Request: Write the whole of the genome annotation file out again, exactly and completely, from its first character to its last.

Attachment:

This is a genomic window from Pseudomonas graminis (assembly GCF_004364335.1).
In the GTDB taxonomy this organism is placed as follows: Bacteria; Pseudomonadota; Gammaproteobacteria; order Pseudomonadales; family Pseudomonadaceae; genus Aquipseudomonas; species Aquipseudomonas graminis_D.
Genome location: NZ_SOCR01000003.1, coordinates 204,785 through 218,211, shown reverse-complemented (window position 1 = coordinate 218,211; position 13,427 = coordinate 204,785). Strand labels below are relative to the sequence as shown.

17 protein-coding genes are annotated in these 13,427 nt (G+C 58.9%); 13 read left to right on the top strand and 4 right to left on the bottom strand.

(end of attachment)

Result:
This is a genomic window from Pseudomonas graminis (assembly GCF_004364335.1).
In the GTDB taxonomy this organism is placed as follows: Bacteria; Pseudomonadota; Gammaproteobacteria; order Pseudomonadales; family Pseudomonadaceae; genus Aquipseudomonas; species Aquipseudomonas graminis_D.
Genome location: NZ_SOCR01000003.1, coordinates 204,785 through 218,211, shown reverse-complemented (window position 1 = coordinate 218,211; position 13,427 = coordinate 204,785). Strand labels below are relative to the sequence as shown.

17 protein-coding genes are annotated in these 13,427 nt (G+C 58.9%); 13 read left to right on the top strand and 4 right to left on the bottom strand.